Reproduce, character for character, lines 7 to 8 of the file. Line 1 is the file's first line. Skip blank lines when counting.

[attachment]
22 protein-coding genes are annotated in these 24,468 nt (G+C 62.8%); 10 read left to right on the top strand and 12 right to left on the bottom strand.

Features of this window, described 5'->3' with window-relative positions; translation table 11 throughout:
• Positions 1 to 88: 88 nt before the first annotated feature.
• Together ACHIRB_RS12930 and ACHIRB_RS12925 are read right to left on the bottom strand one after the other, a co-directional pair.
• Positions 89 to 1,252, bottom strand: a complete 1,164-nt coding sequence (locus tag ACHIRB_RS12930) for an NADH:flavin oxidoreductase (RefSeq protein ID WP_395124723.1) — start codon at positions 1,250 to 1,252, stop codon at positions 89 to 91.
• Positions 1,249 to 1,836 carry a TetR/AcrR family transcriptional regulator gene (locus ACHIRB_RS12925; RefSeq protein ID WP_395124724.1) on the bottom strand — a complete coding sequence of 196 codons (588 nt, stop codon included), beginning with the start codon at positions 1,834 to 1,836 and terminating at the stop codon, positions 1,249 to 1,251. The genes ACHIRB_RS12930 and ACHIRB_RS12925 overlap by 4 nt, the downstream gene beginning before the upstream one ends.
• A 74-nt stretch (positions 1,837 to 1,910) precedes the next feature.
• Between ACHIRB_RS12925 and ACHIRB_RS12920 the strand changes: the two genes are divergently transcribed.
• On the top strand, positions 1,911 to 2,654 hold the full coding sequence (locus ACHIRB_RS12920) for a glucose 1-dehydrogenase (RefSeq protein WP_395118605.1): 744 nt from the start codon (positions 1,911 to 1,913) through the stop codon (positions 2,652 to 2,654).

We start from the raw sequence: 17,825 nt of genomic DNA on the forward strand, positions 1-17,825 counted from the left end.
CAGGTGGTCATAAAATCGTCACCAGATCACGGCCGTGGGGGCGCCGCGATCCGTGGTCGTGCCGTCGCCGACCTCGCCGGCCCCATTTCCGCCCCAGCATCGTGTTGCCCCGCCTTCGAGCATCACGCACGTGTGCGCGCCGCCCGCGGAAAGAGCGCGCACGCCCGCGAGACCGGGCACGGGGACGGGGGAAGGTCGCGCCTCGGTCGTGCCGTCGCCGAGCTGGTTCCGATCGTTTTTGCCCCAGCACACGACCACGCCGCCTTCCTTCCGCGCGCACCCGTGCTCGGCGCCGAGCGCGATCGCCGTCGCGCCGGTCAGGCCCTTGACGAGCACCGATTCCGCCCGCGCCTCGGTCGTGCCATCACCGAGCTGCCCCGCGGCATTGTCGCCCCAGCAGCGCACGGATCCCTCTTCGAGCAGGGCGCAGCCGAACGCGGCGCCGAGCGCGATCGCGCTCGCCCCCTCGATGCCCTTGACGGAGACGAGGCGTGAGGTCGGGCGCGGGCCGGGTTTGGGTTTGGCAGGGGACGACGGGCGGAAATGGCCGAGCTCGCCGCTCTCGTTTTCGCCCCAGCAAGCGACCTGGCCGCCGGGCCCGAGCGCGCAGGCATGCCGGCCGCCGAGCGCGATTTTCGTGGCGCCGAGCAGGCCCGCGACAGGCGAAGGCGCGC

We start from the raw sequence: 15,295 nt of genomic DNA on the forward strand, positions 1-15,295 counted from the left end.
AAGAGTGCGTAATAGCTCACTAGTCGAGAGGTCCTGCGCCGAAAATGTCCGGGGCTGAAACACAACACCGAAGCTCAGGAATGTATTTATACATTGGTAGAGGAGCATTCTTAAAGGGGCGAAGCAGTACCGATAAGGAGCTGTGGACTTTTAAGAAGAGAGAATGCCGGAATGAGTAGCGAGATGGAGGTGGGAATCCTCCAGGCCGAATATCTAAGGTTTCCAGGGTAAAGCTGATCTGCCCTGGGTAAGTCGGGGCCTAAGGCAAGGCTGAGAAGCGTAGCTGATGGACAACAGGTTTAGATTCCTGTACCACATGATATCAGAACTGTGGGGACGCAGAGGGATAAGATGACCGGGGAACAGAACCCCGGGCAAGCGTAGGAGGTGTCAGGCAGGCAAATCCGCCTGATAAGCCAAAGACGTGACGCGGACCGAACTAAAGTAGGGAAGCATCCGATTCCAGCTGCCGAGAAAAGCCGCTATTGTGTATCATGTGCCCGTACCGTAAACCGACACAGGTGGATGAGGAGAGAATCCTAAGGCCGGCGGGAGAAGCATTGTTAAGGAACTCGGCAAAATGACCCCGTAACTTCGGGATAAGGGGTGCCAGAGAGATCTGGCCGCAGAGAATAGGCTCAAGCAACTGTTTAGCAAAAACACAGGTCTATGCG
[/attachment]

• A 74-nt stretch (positions 1,837 to 1,910) precedes the next feature.
• Between ACHIRB_RS12925 and ACHIRB_RS12920 the strand changes: the two genes are divergently transcribed.